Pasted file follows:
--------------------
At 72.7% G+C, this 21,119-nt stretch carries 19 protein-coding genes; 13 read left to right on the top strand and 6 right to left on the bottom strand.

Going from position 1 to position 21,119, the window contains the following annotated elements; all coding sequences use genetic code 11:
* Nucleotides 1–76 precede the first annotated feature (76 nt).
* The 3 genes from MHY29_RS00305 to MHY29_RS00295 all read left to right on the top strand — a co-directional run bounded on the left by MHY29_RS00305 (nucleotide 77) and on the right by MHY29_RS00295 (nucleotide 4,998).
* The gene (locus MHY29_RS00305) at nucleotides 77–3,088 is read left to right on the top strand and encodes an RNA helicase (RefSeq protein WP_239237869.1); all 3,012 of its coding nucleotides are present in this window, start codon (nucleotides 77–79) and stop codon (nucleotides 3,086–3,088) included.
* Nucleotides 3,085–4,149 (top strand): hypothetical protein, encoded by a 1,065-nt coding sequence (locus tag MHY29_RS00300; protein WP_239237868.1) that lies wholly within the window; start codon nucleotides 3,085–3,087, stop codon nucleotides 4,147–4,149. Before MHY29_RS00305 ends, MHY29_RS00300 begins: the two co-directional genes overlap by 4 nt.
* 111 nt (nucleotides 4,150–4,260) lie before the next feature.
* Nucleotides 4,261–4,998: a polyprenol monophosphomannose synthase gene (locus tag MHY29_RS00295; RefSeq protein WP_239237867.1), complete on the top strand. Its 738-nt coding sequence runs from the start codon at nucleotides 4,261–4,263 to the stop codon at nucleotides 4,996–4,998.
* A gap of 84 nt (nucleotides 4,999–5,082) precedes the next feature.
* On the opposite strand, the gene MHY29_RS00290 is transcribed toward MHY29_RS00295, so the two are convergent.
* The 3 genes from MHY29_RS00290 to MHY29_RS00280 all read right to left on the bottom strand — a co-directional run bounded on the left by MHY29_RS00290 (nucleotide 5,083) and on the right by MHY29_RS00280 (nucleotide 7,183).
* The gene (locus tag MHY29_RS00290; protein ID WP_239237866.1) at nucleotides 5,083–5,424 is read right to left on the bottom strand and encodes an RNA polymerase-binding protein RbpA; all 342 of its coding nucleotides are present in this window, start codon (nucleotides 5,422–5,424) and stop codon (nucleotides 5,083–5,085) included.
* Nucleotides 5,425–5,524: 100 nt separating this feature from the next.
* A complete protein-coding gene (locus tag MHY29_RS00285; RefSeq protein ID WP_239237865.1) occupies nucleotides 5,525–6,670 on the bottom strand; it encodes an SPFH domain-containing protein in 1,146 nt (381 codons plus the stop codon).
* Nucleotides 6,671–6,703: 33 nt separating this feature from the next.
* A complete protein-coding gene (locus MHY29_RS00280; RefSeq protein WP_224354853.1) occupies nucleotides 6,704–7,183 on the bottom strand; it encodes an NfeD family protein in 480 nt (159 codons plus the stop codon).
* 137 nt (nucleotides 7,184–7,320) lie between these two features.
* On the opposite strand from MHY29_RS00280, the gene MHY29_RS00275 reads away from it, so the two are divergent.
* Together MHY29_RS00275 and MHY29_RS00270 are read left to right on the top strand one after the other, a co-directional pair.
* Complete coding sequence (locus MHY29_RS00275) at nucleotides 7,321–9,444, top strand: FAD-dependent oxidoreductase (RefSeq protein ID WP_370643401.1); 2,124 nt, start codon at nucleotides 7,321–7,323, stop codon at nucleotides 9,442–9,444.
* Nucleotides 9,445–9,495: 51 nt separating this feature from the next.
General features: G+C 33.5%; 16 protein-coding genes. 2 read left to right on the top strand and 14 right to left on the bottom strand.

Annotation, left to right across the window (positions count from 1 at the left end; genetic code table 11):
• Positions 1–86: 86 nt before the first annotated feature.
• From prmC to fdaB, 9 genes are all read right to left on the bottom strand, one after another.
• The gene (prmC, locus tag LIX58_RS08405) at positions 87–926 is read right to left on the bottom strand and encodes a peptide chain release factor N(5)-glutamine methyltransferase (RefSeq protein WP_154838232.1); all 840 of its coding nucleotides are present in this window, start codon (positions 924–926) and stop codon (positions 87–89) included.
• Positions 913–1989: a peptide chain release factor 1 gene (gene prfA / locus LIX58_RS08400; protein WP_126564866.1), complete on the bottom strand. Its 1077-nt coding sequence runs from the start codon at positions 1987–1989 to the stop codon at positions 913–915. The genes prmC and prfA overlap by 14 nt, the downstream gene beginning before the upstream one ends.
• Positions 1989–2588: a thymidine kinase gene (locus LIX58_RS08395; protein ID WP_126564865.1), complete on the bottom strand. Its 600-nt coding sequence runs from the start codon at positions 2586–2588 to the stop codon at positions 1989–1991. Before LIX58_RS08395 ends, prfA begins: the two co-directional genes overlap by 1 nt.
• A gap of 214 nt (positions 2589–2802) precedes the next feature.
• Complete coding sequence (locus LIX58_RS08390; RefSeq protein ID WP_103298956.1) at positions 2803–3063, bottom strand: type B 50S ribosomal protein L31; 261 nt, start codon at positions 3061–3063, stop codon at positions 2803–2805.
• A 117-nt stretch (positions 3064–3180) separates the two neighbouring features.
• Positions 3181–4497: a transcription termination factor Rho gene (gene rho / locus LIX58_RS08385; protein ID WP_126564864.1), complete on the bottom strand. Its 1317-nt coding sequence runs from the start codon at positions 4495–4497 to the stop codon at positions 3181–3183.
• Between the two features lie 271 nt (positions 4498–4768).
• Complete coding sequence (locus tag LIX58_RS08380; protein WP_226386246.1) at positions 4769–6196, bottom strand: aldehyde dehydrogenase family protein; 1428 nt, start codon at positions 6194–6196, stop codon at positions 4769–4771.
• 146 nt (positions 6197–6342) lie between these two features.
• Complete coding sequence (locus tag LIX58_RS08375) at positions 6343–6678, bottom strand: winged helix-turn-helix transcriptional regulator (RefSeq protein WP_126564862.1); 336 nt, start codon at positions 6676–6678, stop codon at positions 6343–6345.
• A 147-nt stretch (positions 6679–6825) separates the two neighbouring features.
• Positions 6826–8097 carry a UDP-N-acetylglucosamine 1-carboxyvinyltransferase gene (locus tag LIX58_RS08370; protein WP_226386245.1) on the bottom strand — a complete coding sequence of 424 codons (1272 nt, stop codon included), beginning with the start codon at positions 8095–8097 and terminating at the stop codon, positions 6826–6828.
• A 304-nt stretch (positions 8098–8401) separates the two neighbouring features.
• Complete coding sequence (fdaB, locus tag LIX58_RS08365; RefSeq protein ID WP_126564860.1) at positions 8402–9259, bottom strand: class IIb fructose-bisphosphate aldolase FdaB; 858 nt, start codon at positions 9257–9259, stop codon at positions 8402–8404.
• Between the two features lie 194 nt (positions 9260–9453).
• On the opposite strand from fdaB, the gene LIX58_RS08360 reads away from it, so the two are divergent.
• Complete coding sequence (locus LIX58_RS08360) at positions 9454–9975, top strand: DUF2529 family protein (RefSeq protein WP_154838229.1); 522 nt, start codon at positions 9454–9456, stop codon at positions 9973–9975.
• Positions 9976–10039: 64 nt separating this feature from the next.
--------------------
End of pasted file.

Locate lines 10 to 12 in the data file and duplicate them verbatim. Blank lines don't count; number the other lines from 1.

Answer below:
* On the opposite strand, the gene MHY29_RS00290 is transcribed toward MHY29_RS00295, so the two are convergent.
* The 3 genes from MHY29_RS00290 to MHY29_RS00280 all read right to left on the bottom strand — a co-directional run bounded on the left by MHY29_RS00290 (nucleotide 5,083) and on the right by MHY29_RS00280 (nucleotide 7,183).
* The gene (locus tag MHY29_RS00290; protein ID WP_239237866.1) at nucleotides 5,083–5,424 is read right to left on the bottom strand and encodes an RNA polymerase-binding protein RbpA; all 342 of its coding nucleotides are present in this window, start codon (nucleotides 5,422–5,424) and stop codon (nucleotides 5,083–5,085) included.